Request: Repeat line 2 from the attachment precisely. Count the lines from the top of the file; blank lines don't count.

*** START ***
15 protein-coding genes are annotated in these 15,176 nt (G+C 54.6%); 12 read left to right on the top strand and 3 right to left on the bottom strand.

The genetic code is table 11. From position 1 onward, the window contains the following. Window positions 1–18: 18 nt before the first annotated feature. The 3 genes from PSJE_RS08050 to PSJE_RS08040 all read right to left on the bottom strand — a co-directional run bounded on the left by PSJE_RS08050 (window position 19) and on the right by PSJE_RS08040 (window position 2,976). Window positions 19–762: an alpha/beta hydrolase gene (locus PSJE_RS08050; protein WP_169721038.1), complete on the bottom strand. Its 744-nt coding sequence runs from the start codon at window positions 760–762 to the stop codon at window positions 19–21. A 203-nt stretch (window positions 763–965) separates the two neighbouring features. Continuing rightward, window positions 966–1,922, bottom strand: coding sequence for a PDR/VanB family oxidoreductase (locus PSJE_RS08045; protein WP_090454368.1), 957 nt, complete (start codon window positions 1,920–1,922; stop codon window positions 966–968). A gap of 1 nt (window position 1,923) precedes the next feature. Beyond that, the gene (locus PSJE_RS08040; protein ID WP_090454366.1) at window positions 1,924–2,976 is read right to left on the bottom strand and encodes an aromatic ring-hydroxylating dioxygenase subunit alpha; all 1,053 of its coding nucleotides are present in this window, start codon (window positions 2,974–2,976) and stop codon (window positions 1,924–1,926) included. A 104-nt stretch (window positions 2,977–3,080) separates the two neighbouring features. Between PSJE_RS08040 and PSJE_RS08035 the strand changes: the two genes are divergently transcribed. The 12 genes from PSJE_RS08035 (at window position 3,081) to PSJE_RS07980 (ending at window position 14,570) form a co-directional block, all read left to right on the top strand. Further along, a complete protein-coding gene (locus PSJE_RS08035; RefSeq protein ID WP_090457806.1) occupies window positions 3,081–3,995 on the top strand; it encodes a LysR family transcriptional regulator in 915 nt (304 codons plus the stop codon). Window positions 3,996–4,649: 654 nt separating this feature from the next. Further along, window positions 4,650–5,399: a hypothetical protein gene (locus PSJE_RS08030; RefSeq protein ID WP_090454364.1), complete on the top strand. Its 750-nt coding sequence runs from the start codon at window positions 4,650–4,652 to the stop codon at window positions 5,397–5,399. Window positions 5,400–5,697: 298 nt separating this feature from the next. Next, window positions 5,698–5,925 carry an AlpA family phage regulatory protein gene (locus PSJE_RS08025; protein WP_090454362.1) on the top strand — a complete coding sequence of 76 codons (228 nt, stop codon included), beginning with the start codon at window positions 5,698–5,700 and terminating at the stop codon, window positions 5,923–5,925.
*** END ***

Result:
The genetic code is table 11. From position 1 onward, the window contains the following. Window positions 1–18: 18 nt before the first annotated feature. The 3 genes from PSJE_RS08050 to PSJE_RS08040 all read right to left on the bottom strand — a co-directional run bounded on the left by PSJE_RS08050 (window position 19) and on the right by PSJE_RS08040 (window position 2,976). Window positions 19–762: an alpha/beta hydrolase gene (locus PSJE_RS08050; protein WP_169721038.1), complete on the bottom strand. Its 744-nt coding sequence runs from the start codon at window positions 760–762 to the stop codon at window positions 19–21. A 203-nt stretch (window positions 763–965) separates the two neighbouring features. Continuing rightward, window positions 966–1,922, bottom strand: coding sequence for a PDR/VanB family oxidoreductase (locus PSJE_RS08045; protein WP_090454368.1), 957 nt, complete (start codon window positions 1,920–1,922; stop codon window positions 966–968). A gap of 1 nt (window position 1,923) precedes the next feature. Beyond that, the gene (locus PSJE_RS08040; protein ID WP_090454366.1) at window positions 1,924–2,976 is read right to left on the bottom strand and encodes an aromatic ring-hydroxylating dioxygenase subunit alpha; all 1,053 of its coding nucleotides are present in this window, start codon (window positions 2,974–2,976) and stop codon (window positions 1,924–1,926) included. A 104-nt stretch (window positions 2,977–3,080) separates the two neighbouring features. Between PSJE_RS08040 and PSJE_RS08035 the strand changes: the two genes are divergently transcribed. The 12 genes from PSJE_RS08035 (at window position 3,081) to PSJE_RS07980 (ending at window position 14,570) form a co-directional block, all read left to right on the top strand. Further along, a complete protein-coding gene (locus PSJE_RS08035; RefSeq protein ID WP_090457806.1) occupies window positions 3,081–3,995 on the top strand; it encodes a LysR family transcriptional regulator in 915 nt (304 codons plus the stop codon). Window positions 3,996–4,649: 654 nt separating this feature from the next. Further along, window positions 4,650–5,399: a hypothetical protein gene (locus PSJE_RS08030; RefSeq protein ID WP_090454364.1), complete on the top strand. Its 750-nt coding sequence runs from the start codon at window positions 4,650–4,652 to the stop codon at window positions 5,397–5,399. Window positions 5,400–5,697: 298 nt separating this feature from the next. Next, window positions 5,698–5,925 carry an AlpA family phage regulatory protein gene (locus PSJE_RS08025; protein WP_090454362.1) on the top strand — a complete coding sequence of 76 codons (228 nt, stop codon included), beginning with the start codon at window positions 5,698–5,700 and terminating at the stop codon, window positions 5,923–5,925.